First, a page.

Northwestern speed dating study
So lots of students wanted to do their part for research and science? Kian Hudson said traditional dating is hard to find at Northwestern because too many people just want to hook up.We've all heard the adage: Men want a beautiful partner, while women want a guy who can bring home the bacon. In the new issue of the Journal of Personality and Social Psychology, Northwestern University social psychologists Eli Finkel and Paul Eastwick report that both genders initially place the greatest value on physical attractiveness, followed by personality and then earning potential.To find out more about how we choose our mates and dates, Finkel and Eastwick invited 163 undergraduate college students to a two-hour speed-dating event.Eastwick: Men and women haven't sat down and looked at all the available evidence on all the people they've been attracted to over the course of their lives and come up with a comprehensive answer.People have theories, and those theories guide us, but they might not always be correct.Physical attractiveness tends to inspire desire a lot.Earning prospects tend to inspire desire a moderate amount [for both men and women].
It's that they matter equally strongly for men and women. Finkel: It might be that men and women don't differ in how much looks matter in initial attraction.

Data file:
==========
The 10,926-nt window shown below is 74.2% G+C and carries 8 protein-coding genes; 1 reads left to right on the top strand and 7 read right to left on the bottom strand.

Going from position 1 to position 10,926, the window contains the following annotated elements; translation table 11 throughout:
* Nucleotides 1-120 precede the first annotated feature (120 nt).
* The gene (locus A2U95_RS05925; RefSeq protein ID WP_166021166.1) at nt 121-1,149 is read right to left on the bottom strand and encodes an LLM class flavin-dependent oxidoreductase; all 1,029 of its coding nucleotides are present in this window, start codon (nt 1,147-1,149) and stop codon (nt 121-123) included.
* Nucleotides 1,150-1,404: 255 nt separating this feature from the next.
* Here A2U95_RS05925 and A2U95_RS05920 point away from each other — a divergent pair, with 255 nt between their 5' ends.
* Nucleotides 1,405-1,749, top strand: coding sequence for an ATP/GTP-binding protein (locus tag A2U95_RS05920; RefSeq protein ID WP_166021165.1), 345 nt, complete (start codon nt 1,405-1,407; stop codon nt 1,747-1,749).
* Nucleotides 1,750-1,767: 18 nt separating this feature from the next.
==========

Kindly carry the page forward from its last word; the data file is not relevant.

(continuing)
The other dating adage is that attractive people get extra benefits in life and may just marry other attractive people, who earn more money. Eastwick: Attractive women are marrying attractive husbands, and attractive people make more money because attractive people get more of everything in life.
Did you actually get some love matches in the course of your study? I don't know if any of those couples are still around today.
Although the disparity of the male-to-female ratio at Northwestern is relatively small, there are more women on campus.
In the most recent available data set, which was collected for the 2008-09 academic year, NU had 3,938 male undergraduate students to 4,335 female.
So when we're asked what is it we desire, we say, I'm a man—I'm more interested in beauty.